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‘Godzilla x Kong’ equals a monster collab that’s Titan-ic in all the wrong ways

Courtesy Warner Bros. Pictures

Looking for a bright side, “Godzilla x Kong: The New Empire” might be the most geeked-out entry in this modern Monsterverse, and there’s plenty of gigantic mayhem. Unfortunately, the human characters have never mattered less, other than trying, ineffectively, to explain the chaos that ensues, as multiplication equals subtraction in a sequel that’s Titan-ic in all the wrong ways.

After putting a “vs.” between Godzilla and Kong back in 2021, the obvious next iteration would be some kind of Titan team-up, which requires conjuring a threat worthy of that challenge. Establishing that means venturing into a previously unexplored quadrant of Hollow Earth, where Kong is fending off other monsters while Godzilla patrols the surface, keeping the peace and doing lots of property damage in the process.

Meanwhile, scientist Ilene Andrews (Rebecca Hall) and her adopted daughter Jia (Kaylee Hottle), a survivor of Kong’s Skull Island who shares a bond with the big guy, sense a disturbance in the, um, whatever. So Ilene enlists podcaster Bernie (Brian Tyree Henry, again given the thankless role of comic relief) and swashbuckling monster veterinarian Trapper (Dan Stevens, a long way from “Downton Abbey”) to journey with them into the unknown.

In one of those seemingly welcome surprises that goes sideways, Kong discovers he’s not the only giant ape left, which turns into a less-than-happy reunion. In fact, the nefarious nature of the new apes will force Kong to try somehow recruiting his fellow “alpha titan,” while the giant lizard busily stomps around thwarting threats and charging himself up like an oversized Energizer Bunny.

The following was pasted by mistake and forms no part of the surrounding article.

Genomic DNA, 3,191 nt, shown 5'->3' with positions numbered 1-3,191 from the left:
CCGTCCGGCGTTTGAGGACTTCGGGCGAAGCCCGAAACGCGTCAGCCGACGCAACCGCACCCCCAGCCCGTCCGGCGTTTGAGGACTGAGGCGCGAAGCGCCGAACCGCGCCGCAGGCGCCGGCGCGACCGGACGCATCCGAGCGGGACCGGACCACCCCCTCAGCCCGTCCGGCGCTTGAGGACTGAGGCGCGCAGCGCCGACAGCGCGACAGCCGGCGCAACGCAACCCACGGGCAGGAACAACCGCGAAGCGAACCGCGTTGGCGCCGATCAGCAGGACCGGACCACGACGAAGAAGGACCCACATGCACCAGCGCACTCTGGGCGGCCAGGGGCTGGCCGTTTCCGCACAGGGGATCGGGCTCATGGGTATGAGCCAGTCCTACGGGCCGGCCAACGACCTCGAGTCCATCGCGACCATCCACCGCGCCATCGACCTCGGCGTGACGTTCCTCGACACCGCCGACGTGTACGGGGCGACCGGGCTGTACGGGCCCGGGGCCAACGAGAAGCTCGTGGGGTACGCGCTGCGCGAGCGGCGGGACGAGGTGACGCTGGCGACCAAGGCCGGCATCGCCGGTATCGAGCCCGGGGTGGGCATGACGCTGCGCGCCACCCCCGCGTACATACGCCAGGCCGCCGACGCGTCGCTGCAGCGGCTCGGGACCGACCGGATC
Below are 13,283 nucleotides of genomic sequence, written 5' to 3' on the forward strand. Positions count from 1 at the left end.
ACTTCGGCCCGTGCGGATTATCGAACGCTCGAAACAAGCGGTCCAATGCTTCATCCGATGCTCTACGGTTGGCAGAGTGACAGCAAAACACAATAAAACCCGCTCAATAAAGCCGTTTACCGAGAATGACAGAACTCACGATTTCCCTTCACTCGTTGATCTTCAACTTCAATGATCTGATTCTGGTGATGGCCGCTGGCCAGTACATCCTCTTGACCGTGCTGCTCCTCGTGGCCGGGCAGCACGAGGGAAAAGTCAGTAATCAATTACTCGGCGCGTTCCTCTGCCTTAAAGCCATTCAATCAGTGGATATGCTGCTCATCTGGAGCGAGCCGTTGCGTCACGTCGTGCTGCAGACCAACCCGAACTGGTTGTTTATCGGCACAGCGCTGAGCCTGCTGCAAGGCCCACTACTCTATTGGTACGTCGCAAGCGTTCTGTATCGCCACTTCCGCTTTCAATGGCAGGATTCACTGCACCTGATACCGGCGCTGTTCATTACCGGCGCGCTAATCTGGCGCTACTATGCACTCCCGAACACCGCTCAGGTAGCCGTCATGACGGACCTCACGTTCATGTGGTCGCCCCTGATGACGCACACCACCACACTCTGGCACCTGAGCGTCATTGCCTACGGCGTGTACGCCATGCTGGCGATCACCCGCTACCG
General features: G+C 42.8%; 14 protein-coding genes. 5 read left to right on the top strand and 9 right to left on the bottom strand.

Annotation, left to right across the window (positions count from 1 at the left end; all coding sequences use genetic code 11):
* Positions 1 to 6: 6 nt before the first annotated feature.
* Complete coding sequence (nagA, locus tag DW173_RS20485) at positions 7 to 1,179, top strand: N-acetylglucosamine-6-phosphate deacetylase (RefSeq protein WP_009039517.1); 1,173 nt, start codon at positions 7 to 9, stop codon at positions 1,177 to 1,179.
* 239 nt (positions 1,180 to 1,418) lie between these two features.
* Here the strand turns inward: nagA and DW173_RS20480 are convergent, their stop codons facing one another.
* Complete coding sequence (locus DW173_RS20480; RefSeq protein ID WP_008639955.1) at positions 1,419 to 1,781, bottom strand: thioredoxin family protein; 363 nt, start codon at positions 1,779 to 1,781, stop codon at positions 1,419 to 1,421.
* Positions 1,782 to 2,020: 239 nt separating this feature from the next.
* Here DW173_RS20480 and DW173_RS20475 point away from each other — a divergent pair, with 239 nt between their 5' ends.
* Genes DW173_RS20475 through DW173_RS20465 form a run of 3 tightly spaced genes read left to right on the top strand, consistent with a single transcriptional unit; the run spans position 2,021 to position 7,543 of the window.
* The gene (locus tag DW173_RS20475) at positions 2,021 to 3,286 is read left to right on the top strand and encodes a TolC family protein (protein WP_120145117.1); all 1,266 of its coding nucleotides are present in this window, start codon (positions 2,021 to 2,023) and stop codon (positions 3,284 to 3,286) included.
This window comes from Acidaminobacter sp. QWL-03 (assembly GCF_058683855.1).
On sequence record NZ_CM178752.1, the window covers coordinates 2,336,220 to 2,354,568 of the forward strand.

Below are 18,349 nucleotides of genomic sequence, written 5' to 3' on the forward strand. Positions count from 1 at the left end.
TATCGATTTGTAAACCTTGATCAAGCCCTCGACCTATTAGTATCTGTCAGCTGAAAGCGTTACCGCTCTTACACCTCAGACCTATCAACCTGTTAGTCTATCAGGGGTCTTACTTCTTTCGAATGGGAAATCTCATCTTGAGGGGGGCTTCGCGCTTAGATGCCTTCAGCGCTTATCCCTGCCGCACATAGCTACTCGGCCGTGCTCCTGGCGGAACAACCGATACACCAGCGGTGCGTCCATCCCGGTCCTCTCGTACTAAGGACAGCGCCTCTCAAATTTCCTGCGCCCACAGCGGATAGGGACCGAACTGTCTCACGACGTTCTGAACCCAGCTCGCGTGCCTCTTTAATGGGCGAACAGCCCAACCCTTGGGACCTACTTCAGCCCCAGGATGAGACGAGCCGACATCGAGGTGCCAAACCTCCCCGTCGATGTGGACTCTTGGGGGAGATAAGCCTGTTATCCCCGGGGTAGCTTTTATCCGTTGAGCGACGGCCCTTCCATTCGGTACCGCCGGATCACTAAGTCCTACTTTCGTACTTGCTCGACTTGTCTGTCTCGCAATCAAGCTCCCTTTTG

In an encore behind the camera, “Godzilla vs. Kong” director Adam Wingard and a trio of credited writers probably make the right decision in treating all this with grave earnestness, which doesn’t render most of the situations, dialogue and the climactic encounter any less laughable.

Inevitably, as these movies pile up, along with offshoots like the Apple TV+ series “Monarch: Legacy of Monsters,” the mythology becomes denser. Yet with the benefit of hindsight, the wisest move here frankly would have been to dispense with the people entirely, provide a few subtitles and just go straight to the battles, jettisoning what meager plot there is.

All that really leaves are the special effects, which are made-for-Imax fine, though this modern rendition of Kong as a very human-ish biped has never looked quite right, a flaw that’s only multiplied. Give everyone involved some credit for the nausea-inducing fates met by certain monsters, a genus that can be dispatched quite harshly and still get away with a PG-13 rating. (The film is distributed by Warner Bros., like CNN, a unit of Warner Bros. Discovery.)

Presumably, the next Godzilla-Kong collaboration will offer another playful variation of the title, something along the line of “hearts,” or maybe a division symbol. “Godzilla x Kong” doesn’t multiply or divide, exactly, but in its tilt toward only those who are extremely invested in this increasingly silly franchise, it doesn’t conquer, either.

“Godzilla x Kong: The New Empire” premieres March 29 in US theaters. It’s rated PG-13.

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